At a time when Indian and Chinese forces still remain locked in a standoff at various points in eastern Ladakh, a Parliamentary Standing Committee on the Ministry of Home Affairs has observed that not enough was being done for people settled in border areas of the region and that the administration of the Union Territory had fared abysmally in utilising funds allocated for development projects.
“The Committee observes that as the people living in border areas are well versed with the terrain and other geographical conditions they can be of immense help in providing civil intelligence inputs relating to the area. …The Committee expresses its concern that currently, some border villages of Ladakh have not been covered under the scheme of BADP (Border Area Development Programme),” the panel, in its report on Demands for Grants tabled in Parliament on Monday, said.
“Therefore, the Committee recommends that the MHA take up the matter to include all border areas of Ladakh including hamlets and other barren lands with small population as per the revised BADP guidelines so that they get the benefits of schemes/programmes under BADP,” the report has said.
The committee, headed by Congress Rajya Sabha MP Anand Sharma, lamented how the Ladakh administration had failed to use development funds. “The Committee is disappointed to note that only 27.42% of funds allocated to the UT of Ladakh in BE 2020-21 has been spent which is abysmally low,” the report said.
It said despite the pandemic, other UTs had utilised more than 60% of their allocations.
Asking MHA to remove bottlenecks, the report said, “The Committee, recommends that the special development package (SDP) may be made non-lapsable for few years to cater to the developmental need of newly created UT.”
On the situation at the border areas of the UT, the committee noted that out of 236 habitable villages, only 172 have telecom infrastructure and only 24 and 78 villages have 3G and 4G internet connectivity, which it said is “very low”.
“The Committee also recommends to electrify all villages in Ladakh particularly, the villages that are located in Zero-Border like Chumar and Demchok in order to stop migration of people from these areas. This will go a long way in fulfilling the developmental needs of these remote yet strategically important localities,” the report said.
The report also made some adverse observations about infrastructure projects in the Himalayan region in the wake of the recent Chamoli disaster.
“The Committee observes that excessive cutting of trees and use of dynamites on Hills/Mountains of the Himalayan region for roads, tunnels, dams and other developmental/infrastructural projects is significantly weakening the surrounding hills and may be causing an avalanche, landslides, flash floods and other catastrophes. …the developmental projects taking place in the region should be considered from the environmental and ecological point of view.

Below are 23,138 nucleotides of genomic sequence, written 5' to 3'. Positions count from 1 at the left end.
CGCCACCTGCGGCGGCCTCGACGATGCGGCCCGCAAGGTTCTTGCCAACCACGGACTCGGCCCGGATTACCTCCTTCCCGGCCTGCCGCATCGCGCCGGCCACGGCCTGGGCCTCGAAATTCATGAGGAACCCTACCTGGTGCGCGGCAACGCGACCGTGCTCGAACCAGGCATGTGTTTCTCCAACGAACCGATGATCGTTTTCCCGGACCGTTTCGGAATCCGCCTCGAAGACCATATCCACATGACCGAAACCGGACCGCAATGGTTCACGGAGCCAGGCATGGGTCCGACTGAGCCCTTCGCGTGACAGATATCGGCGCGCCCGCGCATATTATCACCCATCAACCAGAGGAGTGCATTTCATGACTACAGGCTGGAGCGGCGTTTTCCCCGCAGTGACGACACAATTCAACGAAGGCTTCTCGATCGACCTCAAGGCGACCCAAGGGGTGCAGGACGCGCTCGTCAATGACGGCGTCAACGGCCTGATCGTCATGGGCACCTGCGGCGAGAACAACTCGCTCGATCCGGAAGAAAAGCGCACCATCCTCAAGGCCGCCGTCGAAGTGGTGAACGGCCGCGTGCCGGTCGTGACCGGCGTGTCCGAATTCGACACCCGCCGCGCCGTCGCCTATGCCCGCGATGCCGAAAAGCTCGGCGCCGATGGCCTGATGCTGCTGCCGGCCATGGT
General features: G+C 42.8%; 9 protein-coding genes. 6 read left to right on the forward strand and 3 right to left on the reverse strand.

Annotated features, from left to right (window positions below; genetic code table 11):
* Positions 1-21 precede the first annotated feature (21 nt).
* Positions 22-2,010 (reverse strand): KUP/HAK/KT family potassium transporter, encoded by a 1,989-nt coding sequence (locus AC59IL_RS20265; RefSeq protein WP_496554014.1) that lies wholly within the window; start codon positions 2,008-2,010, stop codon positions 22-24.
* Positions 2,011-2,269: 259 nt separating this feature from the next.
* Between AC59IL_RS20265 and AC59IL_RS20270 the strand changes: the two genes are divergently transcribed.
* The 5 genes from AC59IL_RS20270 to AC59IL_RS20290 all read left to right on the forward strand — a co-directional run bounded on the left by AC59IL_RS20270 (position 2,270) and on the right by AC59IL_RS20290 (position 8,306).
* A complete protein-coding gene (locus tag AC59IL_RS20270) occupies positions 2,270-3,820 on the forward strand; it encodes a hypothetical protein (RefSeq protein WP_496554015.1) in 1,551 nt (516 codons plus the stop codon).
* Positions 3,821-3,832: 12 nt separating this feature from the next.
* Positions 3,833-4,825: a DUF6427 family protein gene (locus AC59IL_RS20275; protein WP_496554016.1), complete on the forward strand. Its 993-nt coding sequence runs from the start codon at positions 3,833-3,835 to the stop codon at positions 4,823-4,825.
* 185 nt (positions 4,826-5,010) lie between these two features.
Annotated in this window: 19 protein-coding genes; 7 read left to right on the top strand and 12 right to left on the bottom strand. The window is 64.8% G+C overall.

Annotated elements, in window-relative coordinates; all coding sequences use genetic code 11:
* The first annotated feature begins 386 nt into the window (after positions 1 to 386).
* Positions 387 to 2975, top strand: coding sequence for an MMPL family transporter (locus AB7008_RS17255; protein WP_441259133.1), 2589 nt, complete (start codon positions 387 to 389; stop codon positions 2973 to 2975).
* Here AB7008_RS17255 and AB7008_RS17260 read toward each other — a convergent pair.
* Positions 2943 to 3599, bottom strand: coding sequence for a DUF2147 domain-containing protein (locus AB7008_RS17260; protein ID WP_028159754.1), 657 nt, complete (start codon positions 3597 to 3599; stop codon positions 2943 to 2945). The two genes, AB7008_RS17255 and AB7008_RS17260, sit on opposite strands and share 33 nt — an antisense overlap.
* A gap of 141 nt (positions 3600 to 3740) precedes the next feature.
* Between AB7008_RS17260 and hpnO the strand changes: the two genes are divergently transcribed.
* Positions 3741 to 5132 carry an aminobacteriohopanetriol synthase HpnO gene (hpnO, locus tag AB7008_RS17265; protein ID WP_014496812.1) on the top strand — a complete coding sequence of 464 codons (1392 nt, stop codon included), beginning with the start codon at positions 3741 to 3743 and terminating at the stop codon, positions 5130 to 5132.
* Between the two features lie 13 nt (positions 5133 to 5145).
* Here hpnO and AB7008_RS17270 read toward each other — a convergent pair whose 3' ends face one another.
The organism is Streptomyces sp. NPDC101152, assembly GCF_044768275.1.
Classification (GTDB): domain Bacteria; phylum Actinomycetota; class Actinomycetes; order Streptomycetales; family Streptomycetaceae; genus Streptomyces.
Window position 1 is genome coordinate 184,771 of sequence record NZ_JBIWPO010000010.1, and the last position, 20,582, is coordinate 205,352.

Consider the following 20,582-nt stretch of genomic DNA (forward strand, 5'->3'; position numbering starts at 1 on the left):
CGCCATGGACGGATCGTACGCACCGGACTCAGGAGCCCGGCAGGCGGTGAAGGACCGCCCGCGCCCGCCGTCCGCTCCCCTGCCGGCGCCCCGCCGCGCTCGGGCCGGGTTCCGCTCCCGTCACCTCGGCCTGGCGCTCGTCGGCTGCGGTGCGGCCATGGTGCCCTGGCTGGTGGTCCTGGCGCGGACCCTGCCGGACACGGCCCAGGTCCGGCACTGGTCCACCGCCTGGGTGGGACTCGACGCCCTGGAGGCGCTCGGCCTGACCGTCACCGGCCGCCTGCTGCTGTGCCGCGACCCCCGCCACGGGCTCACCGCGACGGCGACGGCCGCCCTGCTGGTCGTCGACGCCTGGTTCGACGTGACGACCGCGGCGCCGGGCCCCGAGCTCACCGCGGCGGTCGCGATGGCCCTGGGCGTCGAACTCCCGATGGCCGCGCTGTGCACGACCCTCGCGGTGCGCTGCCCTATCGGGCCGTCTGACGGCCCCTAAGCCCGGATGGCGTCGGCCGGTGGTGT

“The Committee recommends that the MHA may coordinate with the concerned agencies including NDMA, Ministry of Road, Transport & Highways, etc. to immediately ban the use of dynamites for developmental projects in the Himalayan region and make judicious use of technology particularly in high altitude Himalayan region to minimize the damage to ecology and environment,” it said.
Taking cognisance of the Chamoli incident, the report said, “In view of the recent severe glacial outburst at Chamoli in Uttarakhand, the Committee, strongly recommends that for ensuring safety of the people of Himachal Pradesh, Uttarakhand and Jammu and Kashmir and Ladakh, a network of meteorological and hydrological stations, monitoring stations and weather stations be set up at the earliest.
“The Committee, also recommends that an urgent assessment needs to be made and organizations like Indian Institute of Remote Sensing, Dehradun, Uttarakhand, may also be tasked to conduct glaciological studies and prepare glacial lake inventory for Himalayan region using remote sensing and geographical information system (GIS),” it said.
It added that the concerned states should be sensitized by the MHA to place adequate early warning mechanisms in every district so that vulnerable communities can be alerted on the wake of any disaster in future.
The Committee also observed that the ongoing Covid-19 vaccination process had till now covered less than 1 per cent of the Indian population and “at this rate it will take many years to vaccinate whole population.”
“The Committee also expresses its concern that a large number of people are missing the second dose of the vaccine. The Committee believes that it is very serious issue as the virus is mutating and new variants of Covid-19 are being reported in different parts of the world. The Committee therefore, recommends that all frontline health workers and the Corona Warriors including CAPFs and State/UT Police personnel receive the recommended doses of vaccine. An attempt should be made to cover maximum people as early as possible,” the report said.